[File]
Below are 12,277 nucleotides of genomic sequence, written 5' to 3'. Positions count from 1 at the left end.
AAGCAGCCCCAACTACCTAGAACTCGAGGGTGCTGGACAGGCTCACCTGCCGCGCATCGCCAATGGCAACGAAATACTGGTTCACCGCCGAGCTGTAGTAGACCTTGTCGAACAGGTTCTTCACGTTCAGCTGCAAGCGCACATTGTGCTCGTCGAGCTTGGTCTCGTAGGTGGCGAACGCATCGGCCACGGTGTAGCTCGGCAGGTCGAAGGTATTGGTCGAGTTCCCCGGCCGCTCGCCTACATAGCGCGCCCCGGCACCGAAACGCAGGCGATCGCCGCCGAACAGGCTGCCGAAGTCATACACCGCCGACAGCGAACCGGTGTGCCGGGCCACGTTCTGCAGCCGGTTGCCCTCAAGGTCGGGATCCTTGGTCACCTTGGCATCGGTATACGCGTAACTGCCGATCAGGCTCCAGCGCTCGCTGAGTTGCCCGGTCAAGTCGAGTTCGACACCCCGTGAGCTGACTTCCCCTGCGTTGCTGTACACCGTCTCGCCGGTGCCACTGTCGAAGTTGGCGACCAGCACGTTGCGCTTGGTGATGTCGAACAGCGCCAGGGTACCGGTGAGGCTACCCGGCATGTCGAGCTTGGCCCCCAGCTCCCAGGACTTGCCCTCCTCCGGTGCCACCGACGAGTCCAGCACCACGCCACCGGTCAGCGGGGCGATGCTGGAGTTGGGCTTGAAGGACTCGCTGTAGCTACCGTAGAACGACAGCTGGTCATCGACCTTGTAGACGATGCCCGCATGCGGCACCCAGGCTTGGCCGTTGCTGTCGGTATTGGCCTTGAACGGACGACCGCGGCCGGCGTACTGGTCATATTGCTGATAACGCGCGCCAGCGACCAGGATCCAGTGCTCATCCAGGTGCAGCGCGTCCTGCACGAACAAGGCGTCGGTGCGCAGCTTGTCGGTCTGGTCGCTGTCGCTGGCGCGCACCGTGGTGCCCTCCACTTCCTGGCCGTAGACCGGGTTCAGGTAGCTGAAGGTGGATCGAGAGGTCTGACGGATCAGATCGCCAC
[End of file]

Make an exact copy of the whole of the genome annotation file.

Below are 12,277 nucleotides of genomic sequence, written 5' to 3'. Positions count from 1 at the left end.
AAGCAGCCCCAACTACCTAGAACTCGAGGGTGCTGGACAGGCTCACCTGCCGCGCATCGCCAATGGCAACGAAATACTGGTTCACCGCCGAGCTGTAGTAGACCTTGTCGAACAGGTTCTTCACGTTCAGCTGCAAGCGCACATTGTGCTCGTCGAGCTTGGTCTCGTAGGTGGCGAACGCATCGGCCACGGTGTAGCTCGGCAGGTCGAAGGTATTGGTCGAGTTCCCCGGCCGCTCGCCTACATAGCGCGCCCCGGCACCGAAACGCAGGCGATCGCCGCCGAACAGGCTGCCGAAGTCATACACCGCCGACAGCGAACCGGTGTGCCGGGCCACGTTCTGCAGCCGGTTGCCCTCAAGGTCGGGATCCTTGGTCACCTTGGCATCGGTATACGCGTAACTGCCGATCAGGCTCCAGCGCTCGCTGAGTTGCCCGGTCAAGTCGAGTTCGACACCCCGTGAGCTGACTTCCCCTGCGTTGCTGTACACCGTCTCGCCGGTGCCACTGTCGAAGTTGGCGACCAGCACGTTGCGCTTGGTGATGTCGAACAGCGCCAGGGTACCGGTGAGGCTACCCGGCATGTCGAGCTTGGCCCCCAGCTCCCAGGACTTGCCCTCCTCCGGTGCCACCGACGAGTCCAGCACCACGCCACCGGTCAGCGGGGCGATGCTGGAGTTGGGCTTGAAGGACTCGCTGTAGCTACCGTAGAACGACAGCTGGTCATCGACCTTGTAGACGATGCCCGCATGCGGCACCCAGGCTTGGCCGTTGCTGTCGGTATTGGCCTTGAACGGACGACCGCGGCCGGCGTACTGGTCATATTGCTGATAACGCGCGCCAGCGACCAGGATCCAGTGCTCATCCAGGTGCAGCGCGTCCTGCACGAACAAGGCGTCGGTGCGCAGCTTGTCGGTCTGGTCGCTGTCGCTGGCGCGCACCGTGGTGCCCTCCACTTCCTGGCCGTAGACCGGGTTCAGGTAGCTGAAGGTGGATCGAGAGGTCTGACGGATCAGATCGCCAC